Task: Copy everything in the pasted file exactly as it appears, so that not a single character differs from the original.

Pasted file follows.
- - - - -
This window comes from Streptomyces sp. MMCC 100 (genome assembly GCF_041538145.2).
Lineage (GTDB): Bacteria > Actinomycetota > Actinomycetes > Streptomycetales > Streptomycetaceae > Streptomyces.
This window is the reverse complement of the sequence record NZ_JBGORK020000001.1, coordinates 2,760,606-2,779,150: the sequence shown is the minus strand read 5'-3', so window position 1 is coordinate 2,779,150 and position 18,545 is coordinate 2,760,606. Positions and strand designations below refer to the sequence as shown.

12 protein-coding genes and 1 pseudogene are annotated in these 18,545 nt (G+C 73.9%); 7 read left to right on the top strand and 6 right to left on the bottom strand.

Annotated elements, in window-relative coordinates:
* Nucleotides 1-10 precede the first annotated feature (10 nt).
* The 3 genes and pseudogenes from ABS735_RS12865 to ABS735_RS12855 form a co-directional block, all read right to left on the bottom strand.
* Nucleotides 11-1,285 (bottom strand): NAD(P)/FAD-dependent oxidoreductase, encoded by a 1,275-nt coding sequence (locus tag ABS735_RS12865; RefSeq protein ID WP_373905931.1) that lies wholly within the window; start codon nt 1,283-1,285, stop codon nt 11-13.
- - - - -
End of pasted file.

This window comes from Streptomyces sp. MMCC 100 (genome assembly GCF_041538145.2).
Lineage (GTDB): Bacteria > Actinomycetota > Actinomycetes > Streptomycetales > Streptomycetaceae > Streptomyces.
This window is the reverse complement of the sequence record NZ_JBGORK020000001.1, coordinates 2,760,606-2,779,150: the sequence shown is the minus strand read 5'-3', so window position 1 is coordinate 2,779,150 and position 18,545 is coordinate 2,760,606. Positions and strand designations below refer to the sequence as shown.

12 protein-coding genes and 1 pseudogene are annotated in these 18,545 nt (G+C 73.9%); 7 read left to right on the top strand and 6 right to left on the bottom strand.

Annotated elements, in window-relative coordinates:
* Nucleotides 1-10 precede the first annotated feature (10 nt).
* The 3 genes and pseudogenes from ABS735_RS12865 to ABS735_RS12855 form a co-directional block, all read right to left on the bottom strand.
* Nucleotides 11-1,285 (bottom strand): NAD(P)/FAD-dependent oxidoreductase, encoded by a 1,275-nt coding sequence (locus tag ABS735_RS12865; RefSeq protein ID WP_373905931.1) that lies wholly within the window; start codon nt 1,283-1,285, stop codon nt 11-13.